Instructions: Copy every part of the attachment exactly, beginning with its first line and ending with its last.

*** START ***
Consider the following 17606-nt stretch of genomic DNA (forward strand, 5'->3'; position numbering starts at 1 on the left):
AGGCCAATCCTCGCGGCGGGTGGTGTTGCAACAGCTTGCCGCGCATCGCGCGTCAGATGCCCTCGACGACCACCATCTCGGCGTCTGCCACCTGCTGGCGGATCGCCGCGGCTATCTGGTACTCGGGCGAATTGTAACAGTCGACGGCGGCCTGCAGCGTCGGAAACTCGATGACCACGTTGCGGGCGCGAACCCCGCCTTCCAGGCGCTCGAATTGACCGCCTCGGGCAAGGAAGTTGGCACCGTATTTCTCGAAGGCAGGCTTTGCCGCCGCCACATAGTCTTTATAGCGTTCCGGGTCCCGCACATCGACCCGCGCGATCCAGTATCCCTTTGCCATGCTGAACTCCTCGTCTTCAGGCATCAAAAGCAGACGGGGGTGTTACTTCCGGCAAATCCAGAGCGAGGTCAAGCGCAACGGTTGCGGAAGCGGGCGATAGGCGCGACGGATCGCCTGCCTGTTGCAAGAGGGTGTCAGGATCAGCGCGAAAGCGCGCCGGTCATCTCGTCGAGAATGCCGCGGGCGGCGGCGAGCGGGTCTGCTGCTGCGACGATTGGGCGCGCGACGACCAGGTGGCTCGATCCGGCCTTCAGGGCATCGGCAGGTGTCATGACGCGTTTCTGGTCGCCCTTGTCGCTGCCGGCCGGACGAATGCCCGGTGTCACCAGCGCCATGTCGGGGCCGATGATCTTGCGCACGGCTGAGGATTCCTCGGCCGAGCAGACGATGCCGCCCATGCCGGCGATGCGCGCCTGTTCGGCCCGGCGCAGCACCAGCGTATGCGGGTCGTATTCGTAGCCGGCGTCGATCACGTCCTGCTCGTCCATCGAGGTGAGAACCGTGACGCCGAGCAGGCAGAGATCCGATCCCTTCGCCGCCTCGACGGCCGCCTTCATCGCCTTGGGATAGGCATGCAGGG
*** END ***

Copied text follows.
Consider the following 17606-nt stretch of genomic DNA (forward strand, 5'->3'; position numbering starts at 1 on the left):
AGGCCAATCCTCGCGGCGGGTGGTGTTGCAACAGCTTGCCGCGCATCGCGCGTCAGATGCCCTCGACGACCACCATCTCGGCGTCTGCCACCTGCTGGCGGATCGCCGCGGCTATCTGGTACTCGGGCGAATTGTAACAGTCGACGGCGGCCTGCAGCGTCGGAAACTCGATGACCACGTTGCGGGCGCGAACCCCGCCTTCCAGGCGCTCGAATTGACCGCCTCGGGCAAGGAAGTTGGCACCGTATTTCTCGAAGGCAGGCTTTGCCGCCGCCACATAGTCTTTATAGCGTTCCGGGTCCCGCACATCGACCCGCGCGATCCAGTATCCCTTTGCCATGCTGAACTCCTCGTCTTCAGGCATCAAAAGCAGACGGGGGTGTTACTTCCGGCAAATCCAGAGCGAGGTCAAGCGCAACGGTTGCGGAAGCGGGCGATAGGCGCGACGGATCGCCTGCCTGTTGCAAGAGGGTGTCAGGATCAGCGCGAAAGCGCGCCGGTCATCTCGTCGAGAATGCCGCGGGCGGCGGCGAGCGGGTCTGCTGCTGCGACGATTGGGCGCGCGACGACCAGGTGGCTCGATCCGGCCTTCAGGGCATCGGCAGGTGTCATGACGCGTTTCTGGTCGCCCTTGTCGCTGCCGGCCGGACGAATGCCCGGTGTCACCAGCGCCATGTCGGGGCCGATGATCTTGCGCACGGCTGAGGATTCCTCGGCCGAGCAGACGATGCCGCCCATGCCGGCGATGCGCGCCTGTTCGGCCCGGCGCAGCACCAGCGTATGCGGGTCGTATTCGTAGCCGGCGTCGATCACGTCCTGCTCGTCCATCGAGGTGAGAACCGTGACGCCGAGCAGGCAGAGATCCGATCCCTTCGCCGCCTCGACGGCCGCCTTCATCGCCTTGGGATAGGCATGCAGGG